Many experts attribute business preferences for checks to cash management systems and processes that have long been in place to support check payment exchanges, like paper-based invoicing and receivables management. NACHA’s Request for Payment program offers an alternative to paper billing statements that leverages a payment messaging network many businesses already use: the ACH.

“Businesses today are looking for ways to effectively and efficiently manage complex payment and cash application processes in our changing global environment,” said George Throckmorton, Managing Director of Network Development and Strategic Alternatives at NACHA. The new Request for Payment program responds to that demand with an EDI standard that supports invoicing. (The automated clearing house [ACH] supports EDI payments through existing messaging formats like CTX which was developed to handle transmission of payments with corresponding remittance details.)

Leveraging EDI standards

The new NACHA program relies on ISO 20022, an international EDI standard for financial transactions. As the Federal Reserve noted in a paper published in 2013, ISO 20022 “has emerged as an enabler of a single, common ‘language’ for global financial communications that can assist organizations in responding to evolving demands.” Building a consensus around the use of ISO 20022 has been a key consideration in the Fed’s faster payment initiatives.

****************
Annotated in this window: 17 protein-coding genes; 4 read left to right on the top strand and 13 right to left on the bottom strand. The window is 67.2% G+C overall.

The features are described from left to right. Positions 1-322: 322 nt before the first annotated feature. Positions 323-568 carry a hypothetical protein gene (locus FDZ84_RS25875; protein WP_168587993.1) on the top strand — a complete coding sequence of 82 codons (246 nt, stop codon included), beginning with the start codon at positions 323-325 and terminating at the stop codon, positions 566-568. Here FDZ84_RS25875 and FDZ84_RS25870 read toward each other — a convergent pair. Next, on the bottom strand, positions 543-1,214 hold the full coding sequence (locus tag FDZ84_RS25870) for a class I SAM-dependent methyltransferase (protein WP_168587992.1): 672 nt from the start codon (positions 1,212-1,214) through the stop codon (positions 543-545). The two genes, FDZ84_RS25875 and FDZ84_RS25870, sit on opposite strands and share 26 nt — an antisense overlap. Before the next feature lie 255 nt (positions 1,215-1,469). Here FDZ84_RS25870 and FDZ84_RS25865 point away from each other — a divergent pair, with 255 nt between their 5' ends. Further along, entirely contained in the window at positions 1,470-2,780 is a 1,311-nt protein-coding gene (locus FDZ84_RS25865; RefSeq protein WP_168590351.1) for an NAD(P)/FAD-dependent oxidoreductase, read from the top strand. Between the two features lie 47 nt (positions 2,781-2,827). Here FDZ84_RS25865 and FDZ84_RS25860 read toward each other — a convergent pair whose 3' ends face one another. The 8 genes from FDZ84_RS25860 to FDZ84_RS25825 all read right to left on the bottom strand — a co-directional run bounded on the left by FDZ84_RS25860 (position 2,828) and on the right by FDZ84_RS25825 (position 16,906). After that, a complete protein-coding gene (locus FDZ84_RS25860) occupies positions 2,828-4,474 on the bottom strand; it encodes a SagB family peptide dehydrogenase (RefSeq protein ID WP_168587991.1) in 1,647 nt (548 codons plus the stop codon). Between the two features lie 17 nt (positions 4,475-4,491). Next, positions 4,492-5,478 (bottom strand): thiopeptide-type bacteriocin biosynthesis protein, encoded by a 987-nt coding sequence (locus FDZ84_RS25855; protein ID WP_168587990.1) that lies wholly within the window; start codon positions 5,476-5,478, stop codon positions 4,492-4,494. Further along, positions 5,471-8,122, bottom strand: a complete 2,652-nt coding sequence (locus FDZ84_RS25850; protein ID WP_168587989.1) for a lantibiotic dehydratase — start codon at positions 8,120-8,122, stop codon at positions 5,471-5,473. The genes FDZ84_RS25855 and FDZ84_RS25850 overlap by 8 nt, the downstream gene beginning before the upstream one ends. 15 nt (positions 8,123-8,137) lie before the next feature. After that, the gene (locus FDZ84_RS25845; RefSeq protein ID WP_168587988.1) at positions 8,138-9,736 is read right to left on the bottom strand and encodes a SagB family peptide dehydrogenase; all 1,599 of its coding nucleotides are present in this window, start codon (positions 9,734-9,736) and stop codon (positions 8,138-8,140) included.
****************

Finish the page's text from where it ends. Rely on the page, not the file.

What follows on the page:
The new NACHA program is available to any business that wants to use the ACH to send invoices, regardless of payment method used to satisfy those invoices. “Although the Request for Payment invoice does include payment instructions, the rules and guidelines do not include payment message standards. Payers have the option to send any B2B payment type” a NACHA spokeswoman explained. Businesses wishing to participate in the program can download the Request for Payment rules from NACHA’s website,, and must reference the rules in trade agreements.

Throckmorton said adoption of the new messaging format should help businesses improve receivables processing, which in turn should help them save money. The program means “businesses can leverage an ISO 20022 message to standardize invoicing and payment collection, and automate the cash application process, as remittances can flow with the payment to support straight-through processing,” he said. “And with the ACH network’s connection to all financial institutions and thus all accounts in the U.S., through the program businesses can expand their reach and better support existing and future customers,” Throckmorton added.

Straight-through processing (commonly referred to as STP) has attracted significant attention from businesses, particularly large and mid-sized corporations eager to improve cash flow through greater automation of billing and receivables processes. The end game is to facilitate corporate treasury transactions from start to finish with little or no human intervention.